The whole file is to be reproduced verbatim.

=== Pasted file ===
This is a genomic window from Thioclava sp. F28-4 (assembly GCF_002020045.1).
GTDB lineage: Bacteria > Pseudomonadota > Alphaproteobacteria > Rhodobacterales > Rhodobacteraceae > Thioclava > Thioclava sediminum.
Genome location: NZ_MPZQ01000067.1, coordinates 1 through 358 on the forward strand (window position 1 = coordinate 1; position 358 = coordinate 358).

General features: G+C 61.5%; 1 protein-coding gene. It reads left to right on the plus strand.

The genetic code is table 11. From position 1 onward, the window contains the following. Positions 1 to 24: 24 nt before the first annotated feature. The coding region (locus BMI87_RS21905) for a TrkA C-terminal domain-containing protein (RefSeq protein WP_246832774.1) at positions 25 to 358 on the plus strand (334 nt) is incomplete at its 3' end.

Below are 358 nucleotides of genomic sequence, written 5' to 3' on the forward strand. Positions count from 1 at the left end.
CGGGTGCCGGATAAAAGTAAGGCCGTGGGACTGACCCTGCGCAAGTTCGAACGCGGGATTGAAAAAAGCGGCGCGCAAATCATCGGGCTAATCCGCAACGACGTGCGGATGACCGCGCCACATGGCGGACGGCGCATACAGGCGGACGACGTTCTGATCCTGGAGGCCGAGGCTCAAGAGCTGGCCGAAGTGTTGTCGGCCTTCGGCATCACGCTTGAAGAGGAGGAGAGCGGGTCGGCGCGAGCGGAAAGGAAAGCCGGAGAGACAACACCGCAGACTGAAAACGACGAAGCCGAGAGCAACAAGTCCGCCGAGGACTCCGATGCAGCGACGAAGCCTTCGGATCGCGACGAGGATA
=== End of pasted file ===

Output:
This is a genomic window from Thioclava sp. F28-4 (assembly GCF_002020045.1).
GTDB lineage: Bacteria > Pseudomonadota > Alphaproteobacteria > Rhodobacterales > Rhodobacteraceae > Thioclava > Thioclava sediminum.
Genome location: NZ_MPZQ01000067.1, coordinates 1 through 358 on the forward strand (window position 1 = coordinate 1; position 358 = coordinate 358).

General features: G+C 61.5%; 1 protein-coding gene. It reads left to right on the plus strand.

The genetic code is table 11. From position 1 onward, the window contains the following. Positions 1 to 24: 24 nt before the first annotated feature. The coding region (locus BMI87_RS21905) for a TrkA C-terminal domain-containing protein (RefSeq protein WP_246832774.1) at positions 25 to 358 on the plus strand (334 nt) is incomplete at its 3' end.

Below are 358 nucleotides of genomic sequence, written 5' to 3' on the forward strand. Positions count from 1 at the left end.
CGGGTGCCGGATAAAAGTAAGGCCGTGGGACTGACCCTGCGCAAGTTCGAACGCGGGATTGAAAAAAGCGGCGCGCAAATCATCGGGCTAATCCGCAACGACGTGCGGATGACCGCGCCACATGGCGGACGGCGCATACAGGCGGACGACGTTCTGATCCTGGAGGCCGAGGCTCAAGAGCTGGCCGAAGTGTTGTCGGCCTTCGGCATCACGCTTGAAGAGGAGGAGAGCGGGTCGGCGCGAGCGGAAAGGAAAGCCGGAGAGACAACACCGCAGACTGAAAACGACGAAGCCGAGAGCAACAAGTCCGCCGAGGACTCCGATGCAGCGACGAAGCCTTCGGATCGCGACGAGGATA